A perpetual hot seat [Commentary]

The new Baltimore schools CEO, Gregory Thornton, starts work Tuesday. And regardless of the outside temperature, he'll be on a hot seat from day one.

The challenges facing any urban school district superintendent are super-daunting. In Baltimore, expectations are high in the wake of the reform style and exceptional accomplishments of prior CEO Andrés A. Alonso.


Moreover, Mr. Thornton's first-day assignments are a heavy load. To name just a few: budget shortfalls; the $1 billion school construction program; fiscal and authority disputes with charter schools; the controversial teacher evaluation system; and perhaps most fateful, implementation of the rigorous Common Core academic standards and tests.

What he won't lack also is lots of advice. Mine — as a former member of the city school board and education policy analyst — may be a little different, however. Its focus is on a subject neglected nationally and even by Mr. Alonso: what I call the instructional infrastructure.


Put more simply, to reach the next plateau of reform and student achievement, the Baltimore City Public School System must greatly strengthen its capacity to provide more support for teachers in everyday classroom instruction. In theory, everything the school system does should be targeted on classroom teaching and student learning. But it doesn't happen with sufficient firepower or precision.

A big obstacle is the fact that the central Teaching and Learning department — charged with development of curriculum and teacher support — under the Chief Academic Officer (CAO) has been understaffed. There has been a strong effort to flesh out lesson plans and train teachers to implement the Common Core. But the central capacity still falls far short, especially with respect to reading and language arts. Believe it or not, for the greater part of the past seven years, the position of director of literacy has been unfilled.

As a result, too little attention has been paid to timely interventions, the earlier the better, for struggling readers. No school factor is more determinant of student success. While the office of early childhood learning has been a bright spot, overall BCPS has been too slow to prioritize and push the best research-based reading intervention programs. There's a shortage of staff with the expertise and time to get this done.

In addition, the school system has been reluctant to mandate or pressure schools to use best practices in reading programs. Mr. Alonso took a good thing — school autonomy over elements such as hiring and budgets — too far, allowing schools and teachers to do their own thing, so to speak, in choosing how they teach literacy.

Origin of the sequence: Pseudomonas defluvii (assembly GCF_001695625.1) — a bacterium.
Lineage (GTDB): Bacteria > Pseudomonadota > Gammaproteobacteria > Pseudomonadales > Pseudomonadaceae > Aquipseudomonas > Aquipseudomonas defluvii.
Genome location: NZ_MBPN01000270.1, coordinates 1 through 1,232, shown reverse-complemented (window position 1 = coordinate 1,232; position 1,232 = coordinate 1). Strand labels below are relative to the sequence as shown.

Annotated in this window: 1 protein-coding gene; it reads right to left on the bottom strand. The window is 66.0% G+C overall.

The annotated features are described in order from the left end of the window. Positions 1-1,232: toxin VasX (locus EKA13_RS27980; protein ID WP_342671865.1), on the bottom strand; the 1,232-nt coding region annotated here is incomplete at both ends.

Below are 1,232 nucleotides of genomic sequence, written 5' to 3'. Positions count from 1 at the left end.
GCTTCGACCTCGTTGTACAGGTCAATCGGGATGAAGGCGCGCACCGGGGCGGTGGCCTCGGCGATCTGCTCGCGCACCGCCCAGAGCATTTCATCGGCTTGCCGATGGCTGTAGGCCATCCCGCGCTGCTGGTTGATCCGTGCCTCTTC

Of course the professionalism of teachers must be respected. But the knowledge gap is particularly large when it comes to interventions for students who are failing to meet grade level standards in reading and language arts. Most principals, already overloaded, are not literacy experts.

In medicine, if doctors don't use evidence-based treatments, it's called malpractice. In education unfortunately, it's called "professional autonomy." At the least, central administrators should presumptively mandate research-based programs. Schools should be required to use the prescribed programs unless they can show past acceptable results or otherwise make a compelling case for an exception.

I am presently chair of the Baltimore CityWide Special Education Advocacy Coalition. Mr. Thornton no doubt recognizes that well over half of all students who are classified as "disabled" and placed in special education would not need to be there if they received timely, ample extra assistance prior to referral to special education.

Money also figures in. Interventions for low-performing students can be expensive. Often tutoring with small groups of no more than four or five students per teacher is necessary. But there can be no higher priority for new or reallocated funding from any sources.


The design and construction of such an instructional infrastructure rests primarily with Mr. Thornton's new Chief Academic Officer Linda Chen, who also begins Tuesday. She has a strong literacy background but will need more support and resources than her recent predecessors were given. Strengthening her role and a laser focus on classroom instruction, in my view, should be Mr. Thornton's first priority on his first day in office, notwithstanding all the other apples (and lemons) he will find on his desk.

Kalman R. Hettleman is a former member of the Baltimore school board and former state human resources secretary. His email is

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